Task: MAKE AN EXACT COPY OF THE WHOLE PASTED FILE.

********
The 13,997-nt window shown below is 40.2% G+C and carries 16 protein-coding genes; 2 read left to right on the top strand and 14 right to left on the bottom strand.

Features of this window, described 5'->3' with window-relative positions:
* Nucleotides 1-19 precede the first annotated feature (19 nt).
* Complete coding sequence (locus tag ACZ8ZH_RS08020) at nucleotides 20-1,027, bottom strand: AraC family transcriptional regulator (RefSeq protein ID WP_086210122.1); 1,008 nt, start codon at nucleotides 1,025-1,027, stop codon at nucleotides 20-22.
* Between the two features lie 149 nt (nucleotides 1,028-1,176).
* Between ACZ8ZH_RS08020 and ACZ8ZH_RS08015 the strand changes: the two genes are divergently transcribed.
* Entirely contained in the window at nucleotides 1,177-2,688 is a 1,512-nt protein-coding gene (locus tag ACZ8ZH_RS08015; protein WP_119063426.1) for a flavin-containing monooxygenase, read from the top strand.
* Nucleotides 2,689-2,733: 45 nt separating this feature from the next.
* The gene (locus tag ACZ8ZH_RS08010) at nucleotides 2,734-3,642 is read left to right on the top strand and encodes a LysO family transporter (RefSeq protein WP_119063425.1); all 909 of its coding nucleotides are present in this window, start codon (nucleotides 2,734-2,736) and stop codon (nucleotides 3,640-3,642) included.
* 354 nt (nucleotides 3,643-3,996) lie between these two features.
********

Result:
The 13,997-nt window shown below is 40.2% G+C and carries 16 protein-coding genes; 2 read left to right on the top strand and 14 right to left on the bottom strand.

Features of this window, described 5'->3' with window-relative positions:
* Nucleotides 1-19 precede the first annotated feature (19 nt).
* Complete coding sequence (locus tag ACZ8ZH_RS08020) at nucleotides 20-1,027, bottom strand: AraC family transcriptional regulator (RefSeq protein ID WP_086210122.1); 1,008 nt, start codon at nucleotides 1,025-1,027, stop codon at nucleotides 20-22.
* Between the two features lie 149 nt (nucleotides 1,028-1,176).
* Between ACZ8ZH_RS08020 and ACZ8ZH_RS08015 the strand changes: the two genes are divergently transcribed.
* Entirely contained in the window at nucleotides 1,177-2,688 is a 1,512-nt protein-coding gene (locus tag ACZ8ZH_RS08015; protein WP_119063426.1) for a flavin-containing monooxygenase, read from the top strand.
* Nucleotides 2,689-2,733: 45 nt separating this feature from the next.
* The gene (locus tag ACZ8ZH_RS08010) at nucleotides 2,734-3,642 is read left to right on the top strand and encodes a LysO family transporter (RefSeq protein WP_119063425.1); all 909 of its coding nucleotides are present in this window, start codon (nucleotides 2,734-2,736) and stop codon (nucleotides 3,640-3,642) included.
* 354 nt (nucleotides 3,643-3,996) lie between these two features.